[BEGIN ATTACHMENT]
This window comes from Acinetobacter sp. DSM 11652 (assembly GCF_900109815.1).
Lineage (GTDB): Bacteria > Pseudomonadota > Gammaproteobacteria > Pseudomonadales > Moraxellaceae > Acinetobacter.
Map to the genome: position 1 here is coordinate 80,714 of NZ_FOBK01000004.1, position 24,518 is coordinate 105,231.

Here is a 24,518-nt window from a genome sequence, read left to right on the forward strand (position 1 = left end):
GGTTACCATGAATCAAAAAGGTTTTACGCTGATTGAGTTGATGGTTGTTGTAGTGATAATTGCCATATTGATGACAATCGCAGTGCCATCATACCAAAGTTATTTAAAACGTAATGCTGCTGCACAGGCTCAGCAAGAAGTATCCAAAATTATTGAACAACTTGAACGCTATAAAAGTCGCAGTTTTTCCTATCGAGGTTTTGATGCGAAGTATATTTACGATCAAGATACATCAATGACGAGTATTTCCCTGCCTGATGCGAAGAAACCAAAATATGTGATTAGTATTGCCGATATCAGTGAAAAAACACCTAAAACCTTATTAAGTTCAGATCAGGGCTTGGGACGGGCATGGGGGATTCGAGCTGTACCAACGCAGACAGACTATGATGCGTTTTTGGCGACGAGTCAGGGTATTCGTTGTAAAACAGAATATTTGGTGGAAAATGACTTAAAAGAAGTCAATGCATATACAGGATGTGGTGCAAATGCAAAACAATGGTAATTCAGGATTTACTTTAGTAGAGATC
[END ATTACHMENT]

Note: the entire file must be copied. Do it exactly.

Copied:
This window comes from Acinetobacter sp. DSM 11652 (assembly GCF_900109815.1).
Lineage (GTDB): Bacteria > Pseudomonadota > Gammaproteobacteria > Pseudomonadales > Moraxellaceae > Acinetobacter.
Map to the genome: position 1 here is coordinate 80,714 of NZ_FOBK01000004.1, position 24,518 is coordinate 105,231.

Here is a 24,518-nt window from a genome sequence, read left to right on the forward strand (position 1 = left end):
GGTTACCATGAATCAAAAAGGTTTTACGCTGATTGAGTTGATGGTTGTTGTAGTGATAATTGCCATATTGATGACAATCGCAGTGCCATCATACCAAAGTTATTTAAAACGTAATGCTGCTGCACAGGCTCAGCAAGAAGTATCCAAAATTATTGAACAACTTGAACGCTATAAAAGTCGCAGTTTTTCCTATCGAGGTTTTGATGCGAAGTATATTTACGATCAAGATACATCAATGACGAGTATTTCCCTGCCTGATGCGAAGAAACCAAAATATGTGATTAGTATTGCCGATATCAGTGAAAAAACACCTAAAACCTTATTAAGTTCAGATCAGGGCTTGGGACGGGCATGGGGGATTCGAGCTGTACCAACGCAGACAGACTATGATGCGTTTTTGGCGACGAGTCAGGGTATTCGTTGTAAAACAGAATATTTGGTGGAAAATGACTTAAAAGAAGTCAATGCATATACAGGATGTGGTGCAAATGCAAAACAATGGTAATTCAGGATTTACTTTAGTAGAGATC